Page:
Post: 2018-04-19
Click here to share this article with friends.
Taiwan Ranked 29th on Transparency International’s Corruption Perceptions Index (CPI) 2017


The Berlin-based Transparency International, the global coalition against corruption, published the Corruption Perception Index (CPI) 2017 on February 21, 2018.  CPI is an annual ranking of countries based on perceived levels of public sector corruption.  According to the report, Taiwan ranked 29 out of 180 countries surveyed.  New Zealand scored 89 is on top of the list, followed by Denmark, Finland, Norway and Switzerland, Singapore, Sweden, Canada, Luxembourg, Netherland, United Kingdom and Germany.  In Asia, Hong Kong ranked 13, Japan 20, South Korea 54, and China 77.  Taiwan scored 63, while the United States scored slightly better 75, but only ranked 16.   This year, the report found that more than two-thirds of countries score below 50, with an average of score of 43. The report concluded that the majority of countries are making little or no progress in ending corruption.  The further analysis shows journalists and activities in corrupt countries risking their lives every day in an effort to speak out.  Although the report did not address specific developments in Taiwan, it did call on the global community to take five actions to curb corruption.





Post: 2018-04-06
Click here to share this article with friends.
Taiwan Ranked 20th in 2018 Freedom House Report


According to the recently published Freedom House’s annual report, Taiwan scored high (93 points), up 2 points from last year.  This year, a total of 195 countries were evaluated.  The nation with the highest freedom ranking were Finland, Norway and Sweden. They received an aggregated score of 100, followed by Canada, Netherlands, Australia, Luxembourg, New Zealand, Uruguay, Denmark, Portugal and San Marino.  19 countries were ahead of Taiwan, while the United States did not score well (86 points).   In Asia, Japan was on top with score of 96 points,  and China is near the bottom (score 14) of the list.  Each nation’s score is based on two ratings: one for political rights and one for civil liberties.  The freedom status was designated for each country (Free, Partly Free, and Not Free).     The score higher than 70 points is Free, while 30-70 is considered Partly Free and below 30 is Not Free.  Per report, 88 countries stand Free.  The number of countries qualifying as Partly Free stands at 58, and a total of 49 countries are deemed not Free.  Of the 195 countries assessed, 45% were rated Free, 30% Partly Free and 25% Not Free.  The free countries represented 39% of the global population.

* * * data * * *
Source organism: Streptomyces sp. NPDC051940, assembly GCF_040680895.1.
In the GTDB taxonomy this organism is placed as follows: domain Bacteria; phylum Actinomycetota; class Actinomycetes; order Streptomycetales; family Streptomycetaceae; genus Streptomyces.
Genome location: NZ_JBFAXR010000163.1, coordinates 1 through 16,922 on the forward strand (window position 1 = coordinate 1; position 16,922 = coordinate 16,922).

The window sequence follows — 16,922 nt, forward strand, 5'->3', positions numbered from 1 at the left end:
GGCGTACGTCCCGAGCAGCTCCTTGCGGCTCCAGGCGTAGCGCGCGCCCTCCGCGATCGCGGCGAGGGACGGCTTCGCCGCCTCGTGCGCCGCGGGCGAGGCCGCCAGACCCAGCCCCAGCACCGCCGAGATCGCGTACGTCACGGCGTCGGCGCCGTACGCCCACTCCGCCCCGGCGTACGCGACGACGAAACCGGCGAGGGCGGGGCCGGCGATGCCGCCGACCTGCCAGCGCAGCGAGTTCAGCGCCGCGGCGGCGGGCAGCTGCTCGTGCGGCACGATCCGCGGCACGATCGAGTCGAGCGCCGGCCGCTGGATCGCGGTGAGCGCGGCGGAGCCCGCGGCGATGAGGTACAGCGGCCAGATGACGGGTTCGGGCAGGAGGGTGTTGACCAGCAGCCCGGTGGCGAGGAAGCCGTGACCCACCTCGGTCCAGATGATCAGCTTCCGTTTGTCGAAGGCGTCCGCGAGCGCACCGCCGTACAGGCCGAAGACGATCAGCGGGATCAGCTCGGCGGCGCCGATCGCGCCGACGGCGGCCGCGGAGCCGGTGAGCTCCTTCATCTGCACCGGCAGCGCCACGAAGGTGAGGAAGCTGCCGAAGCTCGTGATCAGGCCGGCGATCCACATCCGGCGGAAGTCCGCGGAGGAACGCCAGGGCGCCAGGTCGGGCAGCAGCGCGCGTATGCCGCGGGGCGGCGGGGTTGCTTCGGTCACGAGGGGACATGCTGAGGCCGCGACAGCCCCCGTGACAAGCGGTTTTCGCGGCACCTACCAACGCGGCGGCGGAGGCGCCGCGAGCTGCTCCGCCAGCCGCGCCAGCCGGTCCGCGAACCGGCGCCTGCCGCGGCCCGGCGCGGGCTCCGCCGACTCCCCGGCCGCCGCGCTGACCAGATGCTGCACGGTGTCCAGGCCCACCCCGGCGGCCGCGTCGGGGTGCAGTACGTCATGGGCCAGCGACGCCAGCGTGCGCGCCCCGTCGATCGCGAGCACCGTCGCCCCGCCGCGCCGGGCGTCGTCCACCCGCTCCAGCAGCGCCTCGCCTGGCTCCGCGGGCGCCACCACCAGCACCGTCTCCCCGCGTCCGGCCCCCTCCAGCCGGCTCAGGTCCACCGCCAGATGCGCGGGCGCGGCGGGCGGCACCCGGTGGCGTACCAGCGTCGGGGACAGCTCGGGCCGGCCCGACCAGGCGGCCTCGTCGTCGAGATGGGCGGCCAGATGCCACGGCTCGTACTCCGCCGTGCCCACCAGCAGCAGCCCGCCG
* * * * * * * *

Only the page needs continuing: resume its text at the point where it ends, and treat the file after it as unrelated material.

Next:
Post: 2018-04-04
Click here to share this article with friends.
Taiwan delivered a cool response to Emperor Xi

The big news for China’s 13th National People’s Congress (NPC) was abolishing presidential term limits, thereby enabling current Chinese President Xi Jinping to rule indefinitely.  This action signaled the beginning of Xi Dynasty, as comments by many political observers.  Taiwan’s media reported the event extensively and generally believed that Xi was in total control of Chinese Communist Party (CCP), central government, and People’s Liberation Army.  Xi might take more aggressive role to handle issues related to Taiwan-China relations.  Taiwan’s President Tsai Ing-wen did not make any official comment.  However, the Mainland Affairs Council (MAC) did issue the statement “China should think about following the global trend and implement systemic reform that would result in long-term security, democratic, human rights and the rule of law”.  MAC further said “Taiwan’s government would continue to monitor China’s activities, and would carefully evaluate and respond to the situation”.   In addition to abolish presidential term, NPC also added “The leadership of the Chinese Communist Party is the most essential characteristic of China’s socialism with Chinese characteristic” to Article 1 of the Chinese constitution.  One week later, NPC re-elected Xi as president and chairman of the Chinese Central Military Commission.  Meanwhile, formal CCP Central Commission of Discipline Inspection secretary Wang Qishan was elected as new China’s vice president.  Wang was Xi’s right-hand man.  Xi will begin his second term as president of China soon.  Even though the second term will end in 2023, it was speculated that Xi will remain in power and rule China indefinitely.    As a result, Xi will be more powerful than Chairman Mao, the founder of PRC.  After the election, MAC expressed hope that Chinese President Xi could join hands with the Taiwanese government in facilitating a new pattern of amicable cross-strait exchanges.

Post: 2018-03-28
Click here to share this article with friends.
A magnitude 6.0 earthquake struck Hualien and caused heavy damage and causality